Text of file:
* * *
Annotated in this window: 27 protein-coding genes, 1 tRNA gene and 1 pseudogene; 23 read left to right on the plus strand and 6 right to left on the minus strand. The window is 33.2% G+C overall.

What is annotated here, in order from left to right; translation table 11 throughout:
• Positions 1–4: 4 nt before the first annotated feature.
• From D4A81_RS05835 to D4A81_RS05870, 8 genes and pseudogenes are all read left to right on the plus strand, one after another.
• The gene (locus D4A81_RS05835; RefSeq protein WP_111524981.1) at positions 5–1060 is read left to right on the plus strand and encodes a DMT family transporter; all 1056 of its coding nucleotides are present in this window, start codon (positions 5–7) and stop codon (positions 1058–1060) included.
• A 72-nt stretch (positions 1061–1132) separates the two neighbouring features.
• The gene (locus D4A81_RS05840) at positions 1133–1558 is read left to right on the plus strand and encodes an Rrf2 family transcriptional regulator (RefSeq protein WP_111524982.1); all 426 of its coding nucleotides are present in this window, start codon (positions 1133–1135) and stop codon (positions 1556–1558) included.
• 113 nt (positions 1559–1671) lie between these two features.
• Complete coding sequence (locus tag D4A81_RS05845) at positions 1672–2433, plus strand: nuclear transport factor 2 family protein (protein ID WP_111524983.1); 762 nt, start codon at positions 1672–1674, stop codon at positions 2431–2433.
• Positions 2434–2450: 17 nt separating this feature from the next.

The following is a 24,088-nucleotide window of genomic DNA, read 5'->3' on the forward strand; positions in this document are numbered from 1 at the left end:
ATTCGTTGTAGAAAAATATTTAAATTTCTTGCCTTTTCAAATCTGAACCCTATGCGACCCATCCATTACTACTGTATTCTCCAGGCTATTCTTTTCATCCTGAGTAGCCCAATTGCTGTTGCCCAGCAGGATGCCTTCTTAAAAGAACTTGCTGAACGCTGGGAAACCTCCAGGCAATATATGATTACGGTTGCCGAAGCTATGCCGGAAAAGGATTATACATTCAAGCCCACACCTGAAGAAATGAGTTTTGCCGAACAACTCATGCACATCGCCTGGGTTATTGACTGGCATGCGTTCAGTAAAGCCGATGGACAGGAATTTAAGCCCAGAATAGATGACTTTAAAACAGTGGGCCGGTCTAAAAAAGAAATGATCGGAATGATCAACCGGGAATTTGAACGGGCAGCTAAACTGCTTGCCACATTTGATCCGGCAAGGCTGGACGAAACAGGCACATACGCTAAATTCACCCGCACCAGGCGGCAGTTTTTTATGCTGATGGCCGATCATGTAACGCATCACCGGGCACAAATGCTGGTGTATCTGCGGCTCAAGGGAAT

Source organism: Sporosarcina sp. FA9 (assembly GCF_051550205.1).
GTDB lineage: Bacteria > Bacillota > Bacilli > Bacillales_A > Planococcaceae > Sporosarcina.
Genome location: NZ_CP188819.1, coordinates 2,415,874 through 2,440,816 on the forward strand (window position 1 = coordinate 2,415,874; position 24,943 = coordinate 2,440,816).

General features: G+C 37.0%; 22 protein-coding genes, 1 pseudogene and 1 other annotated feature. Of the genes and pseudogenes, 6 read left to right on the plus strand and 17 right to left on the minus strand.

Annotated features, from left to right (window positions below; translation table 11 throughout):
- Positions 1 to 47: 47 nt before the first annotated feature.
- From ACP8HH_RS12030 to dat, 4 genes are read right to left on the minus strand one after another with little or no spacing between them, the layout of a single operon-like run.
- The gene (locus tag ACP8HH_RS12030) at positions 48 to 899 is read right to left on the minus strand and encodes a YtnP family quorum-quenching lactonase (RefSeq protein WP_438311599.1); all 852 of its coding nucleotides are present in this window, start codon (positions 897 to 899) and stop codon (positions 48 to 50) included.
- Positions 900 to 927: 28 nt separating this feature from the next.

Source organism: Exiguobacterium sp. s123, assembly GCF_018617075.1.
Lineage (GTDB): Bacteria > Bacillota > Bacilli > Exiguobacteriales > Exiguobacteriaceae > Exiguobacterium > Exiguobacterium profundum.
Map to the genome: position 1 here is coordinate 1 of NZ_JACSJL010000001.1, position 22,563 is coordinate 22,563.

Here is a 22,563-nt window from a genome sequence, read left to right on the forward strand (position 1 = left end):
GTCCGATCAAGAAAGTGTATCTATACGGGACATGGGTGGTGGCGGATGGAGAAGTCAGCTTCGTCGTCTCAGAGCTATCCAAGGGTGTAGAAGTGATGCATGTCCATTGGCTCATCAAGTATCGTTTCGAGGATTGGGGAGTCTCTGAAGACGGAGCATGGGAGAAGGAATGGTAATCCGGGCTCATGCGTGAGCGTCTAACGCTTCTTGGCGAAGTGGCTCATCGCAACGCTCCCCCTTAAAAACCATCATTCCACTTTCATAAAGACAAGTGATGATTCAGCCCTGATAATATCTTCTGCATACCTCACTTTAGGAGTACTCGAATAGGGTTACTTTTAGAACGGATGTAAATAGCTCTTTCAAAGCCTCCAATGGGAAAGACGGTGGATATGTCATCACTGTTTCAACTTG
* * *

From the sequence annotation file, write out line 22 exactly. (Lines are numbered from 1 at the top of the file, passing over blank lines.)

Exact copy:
Source organism: Exiguobacterium sp. s123, assembly GCF_018617075.1.